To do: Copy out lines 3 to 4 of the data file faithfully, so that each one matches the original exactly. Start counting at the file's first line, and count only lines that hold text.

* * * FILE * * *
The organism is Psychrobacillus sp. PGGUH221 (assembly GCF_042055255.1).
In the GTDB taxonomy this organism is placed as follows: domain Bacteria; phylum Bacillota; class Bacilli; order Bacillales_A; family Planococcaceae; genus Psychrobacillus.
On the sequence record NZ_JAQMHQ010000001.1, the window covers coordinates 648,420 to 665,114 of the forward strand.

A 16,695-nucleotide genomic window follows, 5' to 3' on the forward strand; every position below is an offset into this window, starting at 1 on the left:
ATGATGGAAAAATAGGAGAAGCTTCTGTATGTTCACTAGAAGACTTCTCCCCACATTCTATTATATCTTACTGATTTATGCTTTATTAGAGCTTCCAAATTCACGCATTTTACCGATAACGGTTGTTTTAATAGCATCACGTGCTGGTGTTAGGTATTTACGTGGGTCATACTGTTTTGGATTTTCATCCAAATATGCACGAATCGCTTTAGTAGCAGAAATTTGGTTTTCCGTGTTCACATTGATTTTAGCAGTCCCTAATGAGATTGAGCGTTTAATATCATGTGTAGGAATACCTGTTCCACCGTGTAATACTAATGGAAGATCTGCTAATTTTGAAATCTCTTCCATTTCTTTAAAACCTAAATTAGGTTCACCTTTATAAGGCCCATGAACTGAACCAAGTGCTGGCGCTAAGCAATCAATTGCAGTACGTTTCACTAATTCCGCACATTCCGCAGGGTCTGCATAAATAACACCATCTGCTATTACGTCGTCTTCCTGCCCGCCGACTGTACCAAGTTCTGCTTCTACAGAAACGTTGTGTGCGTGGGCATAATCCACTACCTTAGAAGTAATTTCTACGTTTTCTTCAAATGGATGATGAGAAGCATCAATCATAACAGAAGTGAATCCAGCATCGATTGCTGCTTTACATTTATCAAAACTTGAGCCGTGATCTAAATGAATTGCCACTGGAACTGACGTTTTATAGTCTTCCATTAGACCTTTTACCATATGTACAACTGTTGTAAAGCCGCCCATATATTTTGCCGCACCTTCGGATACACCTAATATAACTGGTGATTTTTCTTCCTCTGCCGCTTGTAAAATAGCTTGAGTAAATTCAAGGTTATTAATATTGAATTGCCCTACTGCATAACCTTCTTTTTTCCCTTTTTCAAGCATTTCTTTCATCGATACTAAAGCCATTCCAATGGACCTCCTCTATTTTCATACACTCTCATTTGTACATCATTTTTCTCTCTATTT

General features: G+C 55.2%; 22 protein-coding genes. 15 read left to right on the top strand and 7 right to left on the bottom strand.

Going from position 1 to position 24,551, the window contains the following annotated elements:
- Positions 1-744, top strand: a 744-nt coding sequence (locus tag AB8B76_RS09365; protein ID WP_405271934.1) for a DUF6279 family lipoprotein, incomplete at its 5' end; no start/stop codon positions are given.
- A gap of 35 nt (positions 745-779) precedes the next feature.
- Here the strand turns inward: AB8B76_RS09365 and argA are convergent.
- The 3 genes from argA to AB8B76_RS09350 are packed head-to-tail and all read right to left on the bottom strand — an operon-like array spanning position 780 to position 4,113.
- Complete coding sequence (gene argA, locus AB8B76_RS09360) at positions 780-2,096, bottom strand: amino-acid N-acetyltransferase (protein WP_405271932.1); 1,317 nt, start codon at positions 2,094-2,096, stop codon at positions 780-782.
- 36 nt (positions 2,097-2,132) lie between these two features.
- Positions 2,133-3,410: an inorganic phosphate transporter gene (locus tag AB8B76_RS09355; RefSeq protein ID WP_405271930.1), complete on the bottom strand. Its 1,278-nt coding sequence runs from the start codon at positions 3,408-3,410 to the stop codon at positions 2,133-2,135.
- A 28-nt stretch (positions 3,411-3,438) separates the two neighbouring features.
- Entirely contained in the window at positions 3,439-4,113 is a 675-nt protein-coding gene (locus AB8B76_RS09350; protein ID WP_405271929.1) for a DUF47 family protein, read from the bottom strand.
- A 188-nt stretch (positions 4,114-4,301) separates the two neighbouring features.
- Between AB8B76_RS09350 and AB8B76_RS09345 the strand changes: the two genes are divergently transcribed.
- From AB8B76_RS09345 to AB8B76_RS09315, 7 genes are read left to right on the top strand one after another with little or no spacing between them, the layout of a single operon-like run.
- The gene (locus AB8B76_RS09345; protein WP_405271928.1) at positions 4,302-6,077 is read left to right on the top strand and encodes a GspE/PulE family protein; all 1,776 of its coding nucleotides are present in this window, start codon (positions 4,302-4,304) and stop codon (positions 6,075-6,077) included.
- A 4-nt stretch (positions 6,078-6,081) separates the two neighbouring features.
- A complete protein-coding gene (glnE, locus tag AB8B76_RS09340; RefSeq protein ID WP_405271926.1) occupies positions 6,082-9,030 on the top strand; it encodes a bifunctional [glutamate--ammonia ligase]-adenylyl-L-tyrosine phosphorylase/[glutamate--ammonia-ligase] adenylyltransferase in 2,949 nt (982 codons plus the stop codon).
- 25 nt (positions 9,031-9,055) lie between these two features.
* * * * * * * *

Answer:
On the sequence record NZ_JAQMHQ010000001.1, the window covers coordinates 648,420 to 665,114 of the forward strand.

A 16,695-nucleotide genomic window follows, 5' to 3' on the forward strand; every position below is an offset into this window, starting at 1 on the left: